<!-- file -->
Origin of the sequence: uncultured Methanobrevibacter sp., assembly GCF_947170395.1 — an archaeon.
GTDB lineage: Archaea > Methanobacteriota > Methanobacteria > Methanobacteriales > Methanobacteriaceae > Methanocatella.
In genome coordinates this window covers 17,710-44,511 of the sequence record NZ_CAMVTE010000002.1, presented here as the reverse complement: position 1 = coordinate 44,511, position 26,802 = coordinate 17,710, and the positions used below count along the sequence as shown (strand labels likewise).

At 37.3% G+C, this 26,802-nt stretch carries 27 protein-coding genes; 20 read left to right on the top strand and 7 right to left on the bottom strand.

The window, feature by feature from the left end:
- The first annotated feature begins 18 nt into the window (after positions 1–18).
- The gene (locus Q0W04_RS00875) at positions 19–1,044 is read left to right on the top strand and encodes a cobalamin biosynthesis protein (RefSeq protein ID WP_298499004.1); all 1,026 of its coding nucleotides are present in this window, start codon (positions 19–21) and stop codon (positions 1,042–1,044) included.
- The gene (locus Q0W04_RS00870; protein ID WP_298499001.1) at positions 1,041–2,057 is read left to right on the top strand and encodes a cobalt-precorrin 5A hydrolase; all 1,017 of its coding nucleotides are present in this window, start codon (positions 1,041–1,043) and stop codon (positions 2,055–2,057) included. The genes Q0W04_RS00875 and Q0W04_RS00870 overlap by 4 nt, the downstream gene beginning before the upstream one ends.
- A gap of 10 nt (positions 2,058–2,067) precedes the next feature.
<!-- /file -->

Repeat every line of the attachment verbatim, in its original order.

Origin of the sequence: uncultured Methanobrevibacter sp., assembly GCF_947170395.1 — an archaeon.
GTDB lineage: Archaea > Methanobacteriota > Methanobacteria > Methanobacteriales > Methanobacteriaceae > Methanocatella.
In genome coordinates this window covers 17,710-44,511 of the sequence record NZ_CAMVTE010000002.1, presented here as the reverse complement: position 1 = coordinate 44,511, position 26,802 = coordinate 17,710, and the positions used below count along the sequence as shown (strand labels likewise).

At 37.3% G+C, this 26,802-nt stretch carries 27 protein-coding genes; 20 read left to right on the top strand and 7 right to left on the bottom strand.

The window, feature by feature from the left end:
- The first annotated feature begins 18 nt into the window (after positions 1–18).
- The gene (locus Q0W04_RS00875) at positions 19–1,044 is read left to right on the top strand and encodes a cobalamin biosynthesis protein (RefSeq protein ID WP_298499004.1); all 1,026 of its coding nucleotides are present in this window, start codon (positions 19–21) and stop codon (positions 1,042–1,044) included.
- The gene (locus Q0W04_RS00870; protein ID WP_298499001.1) at positions 1,041–2,057 is read left to right on the top strand and encodes a cobalt-precorrin 5A hydrolase; all 1,017 of its coding nucleotides are present in this window, start codon (positions 1,041–1,043) and stop codon (positions 2,055–2,057) included. The genes Q0W04_RS00875 and Q0W04_RS00870 overlap by 4 nt, the downstream gene beginning before the upstream one ends.
- A gap of 10 nt (positions 2,058–2,067) precedes the next feature.